Puerto Rico and US Virgin Islands see devastation after Hurricane Maria
After having smashed Dominica and Guadeloupe, Hurricane Maria slowed to a category 4 storm before hitting Puerto Rico on Wednesday morning. The maximum sustained winds were about 155 mph, strong enough to do significant damage. It is the strongest storm to hit the island since the 1930s. Based on it’s central pressure, by the time Maria hit Puerto Rico it was the third-strongest storm to ever make landfall in the United States. When the storm hit the US Virgin islands it was still a category 5 hurricane. While Puerto Rico avoided the worst of Hurricane Irma, the US Virgin islands were badly hit, were struggling to prepare for Hurricane Maria, and many residents were advised to evacuate the island. The storm hit the US Virgin islands starting Tuesday evening. The outer eyewall of the storms directly hit St. Croix bringing heavy rains, flash-flooding, and extreme winds.
Muchas carreteras intransitables; mucho ciudadano privado ayudando en tránsito y otros esfuerzos👏 Pero no es seguro estar en la calle 🙏 pic.twitter.com/QDPDY6glK2
— margarita casalduc (@mcasalduc13) September 21, 2017
As early as Wednesday morning there were already reports of flooding in Puerto Rico. In Gurabo one creek flooded, and the Rio de la Plata has seen water rising from 6 to 21 feet in less than 12 hours. As the Hurricane continued to pummel the islands reports of catastrophic flooding have been arriving.
There are around 500 shelters open in Puerto Rico. Some of those shelter occupants are refugees from Irma’s destruction of other Caribbean islands who were unable to leave Puerto Rico before Maria’s arrival. According to counts, More than 11,000 people with more than 580 pets, sought protection in the shelters.
As the storm approached Governor Ricardo Rosselló warned residents that Maria could hit “with a force and violence that we haven’t seen for several generations…We’re going to lose a lot of infrastructure in Puerto Rico…We’re going to have to rebuild.” His words would prove to be true as reports came that Hurricane Maria wiped out power to the entire territory. None of Puerto Rico’s 3.5 million people have electricity. The storm has destroyed most forms of communication of the islands, it disabled radar and weather stations, ripped up cell towers, and downed power. This means that there is little exact information about the exact amount of property damage, injuries, and deaths. The storm has destroyed hundreds of homes across the islands, and as of publishing time there was at least one report of a death. The storm also wiped out communications across the US Virgin Islands as well, and although the storm had passed the US Virgin Islands by Wednesday morning, the government is still assessing the damages.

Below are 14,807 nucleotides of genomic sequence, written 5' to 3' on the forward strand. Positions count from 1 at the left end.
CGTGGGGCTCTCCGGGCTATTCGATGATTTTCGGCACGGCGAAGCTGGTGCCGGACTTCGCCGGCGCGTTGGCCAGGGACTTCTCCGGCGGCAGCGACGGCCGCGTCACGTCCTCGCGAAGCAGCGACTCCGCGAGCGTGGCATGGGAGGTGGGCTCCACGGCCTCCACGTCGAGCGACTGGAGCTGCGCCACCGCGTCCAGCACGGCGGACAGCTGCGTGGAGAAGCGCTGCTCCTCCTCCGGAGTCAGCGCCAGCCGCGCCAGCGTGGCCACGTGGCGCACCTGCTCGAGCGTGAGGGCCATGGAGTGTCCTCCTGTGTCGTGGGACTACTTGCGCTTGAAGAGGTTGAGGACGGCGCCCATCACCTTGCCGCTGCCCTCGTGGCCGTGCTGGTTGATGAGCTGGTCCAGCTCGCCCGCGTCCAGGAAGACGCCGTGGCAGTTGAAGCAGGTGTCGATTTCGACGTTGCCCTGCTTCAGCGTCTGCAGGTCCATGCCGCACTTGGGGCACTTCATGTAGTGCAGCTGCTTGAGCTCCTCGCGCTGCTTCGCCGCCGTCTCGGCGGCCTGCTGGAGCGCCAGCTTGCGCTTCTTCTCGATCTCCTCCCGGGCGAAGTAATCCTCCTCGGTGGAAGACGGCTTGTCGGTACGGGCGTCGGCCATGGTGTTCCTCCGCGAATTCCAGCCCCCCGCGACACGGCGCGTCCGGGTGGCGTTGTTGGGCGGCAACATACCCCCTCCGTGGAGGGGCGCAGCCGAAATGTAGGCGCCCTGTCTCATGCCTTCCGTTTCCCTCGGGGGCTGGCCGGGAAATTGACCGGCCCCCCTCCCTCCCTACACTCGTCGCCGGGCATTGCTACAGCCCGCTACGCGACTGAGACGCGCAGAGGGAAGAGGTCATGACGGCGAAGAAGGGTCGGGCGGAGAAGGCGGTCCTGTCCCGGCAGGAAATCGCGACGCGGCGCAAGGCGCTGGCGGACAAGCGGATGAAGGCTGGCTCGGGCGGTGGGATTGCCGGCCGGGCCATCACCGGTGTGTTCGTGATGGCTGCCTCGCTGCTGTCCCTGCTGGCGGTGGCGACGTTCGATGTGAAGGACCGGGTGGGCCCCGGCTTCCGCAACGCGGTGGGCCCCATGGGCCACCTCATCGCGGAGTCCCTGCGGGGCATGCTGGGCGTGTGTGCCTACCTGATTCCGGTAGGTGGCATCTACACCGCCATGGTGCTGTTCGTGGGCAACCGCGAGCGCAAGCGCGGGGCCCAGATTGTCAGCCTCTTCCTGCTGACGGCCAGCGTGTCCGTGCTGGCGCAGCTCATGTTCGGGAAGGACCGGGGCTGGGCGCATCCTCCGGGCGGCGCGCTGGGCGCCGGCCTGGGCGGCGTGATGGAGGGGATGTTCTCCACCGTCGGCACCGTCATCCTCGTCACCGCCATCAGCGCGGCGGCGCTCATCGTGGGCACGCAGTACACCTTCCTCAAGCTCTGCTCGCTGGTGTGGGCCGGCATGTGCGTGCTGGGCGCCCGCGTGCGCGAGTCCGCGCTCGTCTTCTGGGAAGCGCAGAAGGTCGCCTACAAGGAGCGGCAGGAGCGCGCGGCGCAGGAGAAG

In order to protect residents, Rossello issued a curfew from 18:00 until 6:00 until Saturday. He worries in the dark, without power to light the streets, debris and loose electrical wires could cause accidents and deaths. The curfew will also serve to help maintain public order on the island, and allow for rescue crews to reach those in need without interference.
— Thomas P. Bossert (@TomBossert45) September 21, 2017
President Trump approved disaster declarations for both Puerto Rico and the US Virgin Islands. This will allow them to access federal relief funds for repairs and rebuilding after the storms have passed.